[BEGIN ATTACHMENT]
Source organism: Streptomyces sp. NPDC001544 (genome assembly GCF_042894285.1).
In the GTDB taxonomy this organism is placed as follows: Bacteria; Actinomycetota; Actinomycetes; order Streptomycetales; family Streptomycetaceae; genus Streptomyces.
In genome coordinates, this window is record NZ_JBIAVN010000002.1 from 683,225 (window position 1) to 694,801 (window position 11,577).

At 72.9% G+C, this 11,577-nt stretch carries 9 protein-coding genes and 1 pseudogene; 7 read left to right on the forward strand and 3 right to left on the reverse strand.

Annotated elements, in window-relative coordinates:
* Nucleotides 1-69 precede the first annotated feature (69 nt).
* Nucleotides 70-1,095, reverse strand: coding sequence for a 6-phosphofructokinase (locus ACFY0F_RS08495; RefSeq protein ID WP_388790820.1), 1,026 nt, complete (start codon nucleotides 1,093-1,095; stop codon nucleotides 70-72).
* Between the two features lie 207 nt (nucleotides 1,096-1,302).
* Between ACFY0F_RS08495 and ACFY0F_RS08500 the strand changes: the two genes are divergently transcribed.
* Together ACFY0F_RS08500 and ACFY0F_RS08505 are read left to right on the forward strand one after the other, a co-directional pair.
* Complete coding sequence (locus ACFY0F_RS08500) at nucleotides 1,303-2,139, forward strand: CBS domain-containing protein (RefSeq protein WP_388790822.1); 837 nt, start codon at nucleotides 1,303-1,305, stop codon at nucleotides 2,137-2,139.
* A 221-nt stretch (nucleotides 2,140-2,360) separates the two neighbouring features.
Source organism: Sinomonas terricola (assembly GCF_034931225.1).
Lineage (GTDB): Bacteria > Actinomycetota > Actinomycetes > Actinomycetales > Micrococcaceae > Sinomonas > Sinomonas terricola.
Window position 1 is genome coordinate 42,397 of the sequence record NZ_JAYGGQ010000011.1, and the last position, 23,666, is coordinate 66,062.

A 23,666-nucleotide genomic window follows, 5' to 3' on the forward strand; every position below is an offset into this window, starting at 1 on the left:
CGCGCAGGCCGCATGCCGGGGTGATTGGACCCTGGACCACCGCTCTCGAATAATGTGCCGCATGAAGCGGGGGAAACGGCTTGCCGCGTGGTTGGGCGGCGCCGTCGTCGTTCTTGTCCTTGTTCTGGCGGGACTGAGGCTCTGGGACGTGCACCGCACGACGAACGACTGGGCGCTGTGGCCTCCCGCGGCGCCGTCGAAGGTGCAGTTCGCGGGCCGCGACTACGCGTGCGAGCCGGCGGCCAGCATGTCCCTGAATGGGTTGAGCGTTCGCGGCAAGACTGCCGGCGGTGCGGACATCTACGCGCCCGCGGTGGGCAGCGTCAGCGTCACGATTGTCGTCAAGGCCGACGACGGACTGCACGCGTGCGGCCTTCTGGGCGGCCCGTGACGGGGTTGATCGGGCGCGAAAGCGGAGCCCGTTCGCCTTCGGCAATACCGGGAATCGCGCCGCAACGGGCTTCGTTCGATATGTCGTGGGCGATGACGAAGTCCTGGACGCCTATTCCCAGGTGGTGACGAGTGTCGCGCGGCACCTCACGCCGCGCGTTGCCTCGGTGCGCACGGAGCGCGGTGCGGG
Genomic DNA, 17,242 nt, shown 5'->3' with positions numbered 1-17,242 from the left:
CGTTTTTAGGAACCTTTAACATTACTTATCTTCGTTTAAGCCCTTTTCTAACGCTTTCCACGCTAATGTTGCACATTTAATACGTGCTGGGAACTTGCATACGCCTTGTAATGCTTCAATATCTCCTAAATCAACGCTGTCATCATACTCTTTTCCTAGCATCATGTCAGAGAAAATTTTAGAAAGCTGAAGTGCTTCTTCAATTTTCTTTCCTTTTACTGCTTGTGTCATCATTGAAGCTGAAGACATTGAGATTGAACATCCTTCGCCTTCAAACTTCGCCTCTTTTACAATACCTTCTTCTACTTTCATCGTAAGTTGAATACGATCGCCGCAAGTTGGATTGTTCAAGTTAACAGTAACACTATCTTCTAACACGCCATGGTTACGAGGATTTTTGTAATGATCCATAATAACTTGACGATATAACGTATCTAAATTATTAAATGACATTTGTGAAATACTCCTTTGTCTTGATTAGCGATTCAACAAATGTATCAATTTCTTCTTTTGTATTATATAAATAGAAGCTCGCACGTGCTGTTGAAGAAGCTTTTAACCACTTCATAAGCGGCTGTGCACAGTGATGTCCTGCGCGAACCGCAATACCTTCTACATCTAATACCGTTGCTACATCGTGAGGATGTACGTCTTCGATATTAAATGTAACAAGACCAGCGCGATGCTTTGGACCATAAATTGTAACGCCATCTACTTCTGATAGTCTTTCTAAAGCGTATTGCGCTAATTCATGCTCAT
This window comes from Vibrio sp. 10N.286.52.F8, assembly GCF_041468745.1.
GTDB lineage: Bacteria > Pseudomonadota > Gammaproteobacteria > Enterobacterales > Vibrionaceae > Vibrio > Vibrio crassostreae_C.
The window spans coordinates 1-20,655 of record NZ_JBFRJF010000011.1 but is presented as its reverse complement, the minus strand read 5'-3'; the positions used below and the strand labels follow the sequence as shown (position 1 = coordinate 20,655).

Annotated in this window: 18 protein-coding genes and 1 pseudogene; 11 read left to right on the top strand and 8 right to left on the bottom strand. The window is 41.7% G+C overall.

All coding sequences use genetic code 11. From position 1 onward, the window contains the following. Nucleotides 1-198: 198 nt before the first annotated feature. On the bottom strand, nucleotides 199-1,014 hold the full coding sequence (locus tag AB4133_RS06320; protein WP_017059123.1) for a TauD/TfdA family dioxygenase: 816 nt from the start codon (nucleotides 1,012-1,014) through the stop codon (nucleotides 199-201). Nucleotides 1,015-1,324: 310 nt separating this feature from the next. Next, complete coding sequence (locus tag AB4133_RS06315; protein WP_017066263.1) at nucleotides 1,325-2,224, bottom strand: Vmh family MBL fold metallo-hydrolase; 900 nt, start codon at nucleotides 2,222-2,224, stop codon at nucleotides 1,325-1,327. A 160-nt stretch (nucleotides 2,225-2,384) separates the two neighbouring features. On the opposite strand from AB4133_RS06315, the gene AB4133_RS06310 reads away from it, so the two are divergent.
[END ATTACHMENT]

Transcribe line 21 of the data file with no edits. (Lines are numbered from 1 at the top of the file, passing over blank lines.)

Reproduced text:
GTDB lineage: Bacteria > Pseudomonadota > Gammaproteobacteria > Enterobacterales > Vibrionaceae > Vibrio > Vibrio crassostreae_C.